• You can also spread the word about the need for inclusive playgrounds.  If you don’t live near Woodbury, you can search accessibleplayground.net to help you locate inclusive playgrounds near you in the United States or Canada. 

You can learn more about the Madison Claire Foundation at their website, www.madisonclairefoundation.org and sign up to receive their newsletter.  You can also connect with them on Facebook and Twitter.

 
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Posted by on July 18, 2012 in Nonprofit Organization

 

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Store To Door

Each of us has probably known someone who started having difficulty running their own errands but still could take care of themselves in their own home.  There are well-known services such as Meals on Wheels to help bring meals into their homes, but today’s organization is another option enhance the ability for aging adults to continue to live independently.

Store to Door is a nonprofit grocery and prescription shopping and delivery service for elderly adults in the Twin Cities, Minnesota seven-county metro area.   The organization was founded in 1984 by Dr. David Berger and Judy Madaj.  Dr. Berger had attempted to encourage other agencies to initiate a grocery delivery service for homebound adults who are able to live in their own home and prepare their own meals.  When other organizations did not step up to provide this service, Dave and Judy started Store To Door by enrolling a group of clients.  They did everything themselves – order taking, shopping, delivery, banking and administration.  In that first year, Store To Door shopped for and delivered 1,600 orders.  Since then they have grown and developed better processes.  In 2010, they delivered over 17,000 orders to over 1,300 clients.  In 2003, they started purchasing all your groceries at Cub Foods.  They currently have daily shopping operations out of five metro area Cub Foods stores in St Anthony, Crystal, Bloomington, St Paul–Midway, and Maplewood.  In 2013 they plan to make 20,000 deliveries to 1,700 clients as well as adding a Cub store in Chanhassen to serve Carver County and their first store outside of the Metro in Isanti County at the Cambridge Cub Store.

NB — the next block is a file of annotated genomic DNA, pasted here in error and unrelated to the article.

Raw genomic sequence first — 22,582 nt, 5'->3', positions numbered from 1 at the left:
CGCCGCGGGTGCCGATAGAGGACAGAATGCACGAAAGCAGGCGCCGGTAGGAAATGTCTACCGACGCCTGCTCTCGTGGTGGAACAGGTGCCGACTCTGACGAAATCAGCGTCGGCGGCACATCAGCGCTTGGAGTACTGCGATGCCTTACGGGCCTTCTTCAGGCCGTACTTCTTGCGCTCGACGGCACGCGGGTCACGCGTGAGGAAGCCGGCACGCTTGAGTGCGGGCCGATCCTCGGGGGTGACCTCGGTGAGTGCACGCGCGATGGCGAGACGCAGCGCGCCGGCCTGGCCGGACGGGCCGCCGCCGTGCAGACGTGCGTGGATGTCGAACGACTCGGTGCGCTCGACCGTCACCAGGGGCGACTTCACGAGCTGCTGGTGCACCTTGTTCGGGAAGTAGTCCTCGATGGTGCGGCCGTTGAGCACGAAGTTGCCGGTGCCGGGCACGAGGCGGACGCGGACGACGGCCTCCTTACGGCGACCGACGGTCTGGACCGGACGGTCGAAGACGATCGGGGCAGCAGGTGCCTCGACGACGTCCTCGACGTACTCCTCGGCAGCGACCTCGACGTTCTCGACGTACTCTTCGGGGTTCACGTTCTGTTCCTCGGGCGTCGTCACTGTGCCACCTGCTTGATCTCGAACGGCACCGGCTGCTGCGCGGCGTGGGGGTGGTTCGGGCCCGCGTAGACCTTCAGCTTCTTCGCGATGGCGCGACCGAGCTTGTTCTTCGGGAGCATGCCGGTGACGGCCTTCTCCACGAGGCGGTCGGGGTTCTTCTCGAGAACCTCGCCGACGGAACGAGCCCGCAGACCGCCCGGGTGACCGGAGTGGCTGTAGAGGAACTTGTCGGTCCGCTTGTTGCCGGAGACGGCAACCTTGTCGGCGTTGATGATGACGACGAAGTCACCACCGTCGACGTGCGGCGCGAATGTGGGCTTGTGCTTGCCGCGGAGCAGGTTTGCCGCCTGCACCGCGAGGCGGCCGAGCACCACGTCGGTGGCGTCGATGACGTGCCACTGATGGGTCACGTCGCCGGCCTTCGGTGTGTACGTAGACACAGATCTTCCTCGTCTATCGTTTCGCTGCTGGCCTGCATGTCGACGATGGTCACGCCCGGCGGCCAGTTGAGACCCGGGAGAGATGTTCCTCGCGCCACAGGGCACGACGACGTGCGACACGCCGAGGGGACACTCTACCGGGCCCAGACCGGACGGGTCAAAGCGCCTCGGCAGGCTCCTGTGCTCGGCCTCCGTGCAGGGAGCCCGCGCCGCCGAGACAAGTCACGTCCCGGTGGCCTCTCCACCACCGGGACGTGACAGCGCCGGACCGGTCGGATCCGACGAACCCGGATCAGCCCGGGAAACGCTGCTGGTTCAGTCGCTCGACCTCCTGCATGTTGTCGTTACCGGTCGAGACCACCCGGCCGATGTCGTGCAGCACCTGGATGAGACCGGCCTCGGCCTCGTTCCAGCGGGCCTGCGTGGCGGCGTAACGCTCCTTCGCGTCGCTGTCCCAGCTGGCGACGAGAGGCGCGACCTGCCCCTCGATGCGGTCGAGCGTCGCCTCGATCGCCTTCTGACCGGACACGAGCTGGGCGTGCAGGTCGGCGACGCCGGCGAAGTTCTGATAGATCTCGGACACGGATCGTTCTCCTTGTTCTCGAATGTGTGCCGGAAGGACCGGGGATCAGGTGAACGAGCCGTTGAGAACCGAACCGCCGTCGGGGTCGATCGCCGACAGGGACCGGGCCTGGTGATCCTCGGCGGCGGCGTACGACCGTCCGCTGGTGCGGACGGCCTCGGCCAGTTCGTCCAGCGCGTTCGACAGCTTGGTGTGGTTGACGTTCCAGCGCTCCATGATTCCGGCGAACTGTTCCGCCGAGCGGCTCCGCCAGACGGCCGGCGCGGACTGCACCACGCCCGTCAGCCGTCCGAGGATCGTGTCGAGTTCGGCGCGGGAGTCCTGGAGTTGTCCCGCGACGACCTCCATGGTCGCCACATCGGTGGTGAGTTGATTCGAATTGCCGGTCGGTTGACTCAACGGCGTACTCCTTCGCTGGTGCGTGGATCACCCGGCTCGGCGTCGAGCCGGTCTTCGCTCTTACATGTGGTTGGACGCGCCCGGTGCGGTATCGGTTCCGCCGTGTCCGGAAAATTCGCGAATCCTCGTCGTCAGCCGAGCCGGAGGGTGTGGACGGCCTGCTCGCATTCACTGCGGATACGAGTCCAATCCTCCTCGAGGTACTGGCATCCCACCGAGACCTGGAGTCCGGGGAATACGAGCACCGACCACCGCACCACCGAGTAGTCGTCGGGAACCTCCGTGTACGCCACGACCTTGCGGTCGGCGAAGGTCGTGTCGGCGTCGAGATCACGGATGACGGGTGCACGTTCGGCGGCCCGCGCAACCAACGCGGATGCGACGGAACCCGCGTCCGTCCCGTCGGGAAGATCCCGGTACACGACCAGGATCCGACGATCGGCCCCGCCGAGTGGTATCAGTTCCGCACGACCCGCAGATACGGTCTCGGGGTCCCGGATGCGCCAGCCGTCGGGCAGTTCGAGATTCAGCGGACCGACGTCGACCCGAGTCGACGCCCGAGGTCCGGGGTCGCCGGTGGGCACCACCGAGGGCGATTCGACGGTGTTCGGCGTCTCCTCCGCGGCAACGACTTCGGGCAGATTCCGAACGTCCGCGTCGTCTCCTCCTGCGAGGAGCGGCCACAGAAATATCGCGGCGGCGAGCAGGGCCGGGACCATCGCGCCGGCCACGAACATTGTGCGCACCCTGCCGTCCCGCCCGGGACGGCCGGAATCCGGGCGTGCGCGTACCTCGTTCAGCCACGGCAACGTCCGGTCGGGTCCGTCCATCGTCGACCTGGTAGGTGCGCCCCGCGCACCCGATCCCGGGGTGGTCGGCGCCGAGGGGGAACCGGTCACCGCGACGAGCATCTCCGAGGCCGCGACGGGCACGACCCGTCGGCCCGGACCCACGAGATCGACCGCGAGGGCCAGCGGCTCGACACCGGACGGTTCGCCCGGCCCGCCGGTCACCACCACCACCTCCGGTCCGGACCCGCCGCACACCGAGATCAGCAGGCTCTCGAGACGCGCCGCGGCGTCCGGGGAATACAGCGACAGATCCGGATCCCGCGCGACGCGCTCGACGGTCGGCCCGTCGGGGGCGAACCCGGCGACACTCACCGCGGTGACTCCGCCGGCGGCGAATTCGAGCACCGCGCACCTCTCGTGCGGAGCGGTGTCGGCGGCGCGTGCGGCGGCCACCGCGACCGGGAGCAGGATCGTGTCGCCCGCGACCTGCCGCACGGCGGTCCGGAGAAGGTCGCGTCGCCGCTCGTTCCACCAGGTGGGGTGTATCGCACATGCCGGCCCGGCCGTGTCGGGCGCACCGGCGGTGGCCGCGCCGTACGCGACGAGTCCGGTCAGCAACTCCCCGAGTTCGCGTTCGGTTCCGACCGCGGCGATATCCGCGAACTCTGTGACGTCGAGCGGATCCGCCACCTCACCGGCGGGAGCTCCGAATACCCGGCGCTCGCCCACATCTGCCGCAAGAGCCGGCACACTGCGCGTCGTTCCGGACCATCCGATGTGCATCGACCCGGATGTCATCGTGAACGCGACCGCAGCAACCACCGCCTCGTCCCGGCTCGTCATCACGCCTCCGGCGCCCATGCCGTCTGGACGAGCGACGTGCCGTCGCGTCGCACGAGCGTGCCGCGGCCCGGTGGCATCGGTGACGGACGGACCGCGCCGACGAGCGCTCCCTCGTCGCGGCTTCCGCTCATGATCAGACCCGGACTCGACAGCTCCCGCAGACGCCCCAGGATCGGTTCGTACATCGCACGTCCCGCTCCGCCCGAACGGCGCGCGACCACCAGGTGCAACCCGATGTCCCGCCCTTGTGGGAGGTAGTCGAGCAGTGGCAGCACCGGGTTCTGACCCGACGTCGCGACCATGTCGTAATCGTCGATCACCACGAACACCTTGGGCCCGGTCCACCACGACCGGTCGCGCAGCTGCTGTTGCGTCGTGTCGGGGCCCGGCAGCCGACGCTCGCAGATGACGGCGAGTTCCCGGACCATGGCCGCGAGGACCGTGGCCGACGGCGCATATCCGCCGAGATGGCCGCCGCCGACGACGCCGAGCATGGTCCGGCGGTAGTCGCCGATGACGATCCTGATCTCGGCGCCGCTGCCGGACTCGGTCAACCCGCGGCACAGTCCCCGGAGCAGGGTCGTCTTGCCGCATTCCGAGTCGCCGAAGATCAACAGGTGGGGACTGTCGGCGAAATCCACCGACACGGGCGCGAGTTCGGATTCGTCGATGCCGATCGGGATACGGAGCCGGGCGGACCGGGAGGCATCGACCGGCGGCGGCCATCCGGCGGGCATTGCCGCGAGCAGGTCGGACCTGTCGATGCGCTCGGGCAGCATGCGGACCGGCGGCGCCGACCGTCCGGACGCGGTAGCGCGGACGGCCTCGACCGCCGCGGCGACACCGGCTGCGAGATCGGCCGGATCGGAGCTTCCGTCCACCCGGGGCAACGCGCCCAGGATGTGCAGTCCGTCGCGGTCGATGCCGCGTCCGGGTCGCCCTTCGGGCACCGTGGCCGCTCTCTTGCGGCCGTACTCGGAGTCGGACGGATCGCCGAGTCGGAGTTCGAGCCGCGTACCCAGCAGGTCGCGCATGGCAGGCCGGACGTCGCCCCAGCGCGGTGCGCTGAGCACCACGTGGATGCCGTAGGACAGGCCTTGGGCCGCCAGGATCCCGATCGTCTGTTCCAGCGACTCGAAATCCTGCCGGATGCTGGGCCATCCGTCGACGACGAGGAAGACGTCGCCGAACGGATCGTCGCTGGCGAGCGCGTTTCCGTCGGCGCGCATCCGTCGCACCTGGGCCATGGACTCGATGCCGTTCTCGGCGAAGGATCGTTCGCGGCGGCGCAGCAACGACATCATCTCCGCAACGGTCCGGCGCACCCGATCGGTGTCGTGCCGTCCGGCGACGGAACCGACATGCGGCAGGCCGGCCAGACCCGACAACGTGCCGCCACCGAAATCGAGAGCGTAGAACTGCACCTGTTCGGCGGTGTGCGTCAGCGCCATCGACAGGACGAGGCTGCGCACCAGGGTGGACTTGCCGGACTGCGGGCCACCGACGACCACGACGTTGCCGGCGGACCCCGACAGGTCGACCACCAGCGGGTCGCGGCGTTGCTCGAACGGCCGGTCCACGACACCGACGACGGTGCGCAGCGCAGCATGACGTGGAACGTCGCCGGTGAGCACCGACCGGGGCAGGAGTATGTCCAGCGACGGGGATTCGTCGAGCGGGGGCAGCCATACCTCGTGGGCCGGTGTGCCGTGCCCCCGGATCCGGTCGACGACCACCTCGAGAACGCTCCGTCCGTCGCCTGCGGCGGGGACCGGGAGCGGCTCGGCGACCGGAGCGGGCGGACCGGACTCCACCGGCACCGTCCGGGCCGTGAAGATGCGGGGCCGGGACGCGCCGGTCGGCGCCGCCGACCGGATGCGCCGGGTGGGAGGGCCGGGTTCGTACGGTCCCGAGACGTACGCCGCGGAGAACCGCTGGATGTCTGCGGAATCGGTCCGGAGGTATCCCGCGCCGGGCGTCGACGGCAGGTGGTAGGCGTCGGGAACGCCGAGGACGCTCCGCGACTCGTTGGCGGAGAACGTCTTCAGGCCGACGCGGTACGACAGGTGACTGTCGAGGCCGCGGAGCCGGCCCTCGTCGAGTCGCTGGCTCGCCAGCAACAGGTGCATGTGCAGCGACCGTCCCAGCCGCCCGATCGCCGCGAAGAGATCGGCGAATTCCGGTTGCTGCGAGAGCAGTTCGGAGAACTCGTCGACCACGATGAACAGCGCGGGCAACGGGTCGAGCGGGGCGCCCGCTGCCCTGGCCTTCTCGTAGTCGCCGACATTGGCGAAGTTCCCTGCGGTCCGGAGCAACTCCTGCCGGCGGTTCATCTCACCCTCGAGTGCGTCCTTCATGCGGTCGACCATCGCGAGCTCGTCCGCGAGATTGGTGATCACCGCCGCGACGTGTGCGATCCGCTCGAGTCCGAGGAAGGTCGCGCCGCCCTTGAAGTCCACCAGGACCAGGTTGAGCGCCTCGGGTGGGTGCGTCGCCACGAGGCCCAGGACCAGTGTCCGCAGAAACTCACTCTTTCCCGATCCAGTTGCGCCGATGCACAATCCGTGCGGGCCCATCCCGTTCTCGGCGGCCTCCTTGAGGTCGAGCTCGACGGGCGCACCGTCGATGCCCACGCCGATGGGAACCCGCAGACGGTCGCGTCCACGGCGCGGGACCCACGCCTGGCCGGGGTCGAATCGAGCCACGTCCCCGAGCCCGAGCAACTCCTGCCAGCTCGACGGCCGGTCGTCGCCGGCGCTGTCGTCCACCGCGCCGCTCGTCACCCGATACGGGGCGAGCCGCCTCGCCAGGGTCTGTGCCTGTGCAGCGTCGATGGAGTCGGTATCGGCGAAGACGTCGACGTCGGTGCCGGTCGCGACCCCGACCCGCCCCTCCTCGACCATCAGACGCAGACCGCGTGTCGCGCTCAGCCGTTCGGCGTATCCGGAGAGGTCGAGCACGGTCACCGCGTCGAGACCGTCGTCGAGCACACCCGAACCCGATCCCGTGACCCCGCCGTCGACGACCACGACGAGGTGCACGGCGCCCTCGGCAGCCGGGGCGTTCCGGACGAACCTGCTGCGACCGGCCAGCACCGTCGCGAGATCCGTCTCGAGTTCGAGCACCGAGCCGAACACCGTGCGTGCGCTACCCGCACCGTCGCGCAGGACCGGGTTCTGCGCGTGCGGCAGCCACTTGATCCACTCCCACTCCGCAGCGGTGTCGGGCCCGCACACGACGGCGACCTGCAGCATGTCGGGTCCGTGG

Store To Door serves the entire seven county metro area, acting as the eyes, ears, arms and legs of adults unable to get out and shop for their own groceries.  On a regular schedule, volunteers phone clients for their grocery order and shop for them at Cub Foods.  Staff members deliver the groceries and prescriptions in refrigerated vans.  Their clients live on their own and pay for their groceries, using personal funds or Food Support benefits.  They serve people of all incomes.  A delivery contribution (determined by age, household size, and self-reported income) is requested of all clients.  Customers can order any product that Cub Foods carries, including postage stamps, magazines, cleaning supplies, toiletries, prescriptions, greeting cards, etc.  Store To Door services are tailored to meet the needs and expectations of our elderly clients.  Orders are placed over the phone (no computer needed), customers can use coupons and food stamps when paying for groceries.  Deliveries are made right into the client’s kitchen and when needed the staff member even helps the client unload and put away the groceries.  Also, since they are talking to customers over the phone, and seeing them in-person during delivery, they are able to provide another social outlet for seniors who may otherwise be quite isolated.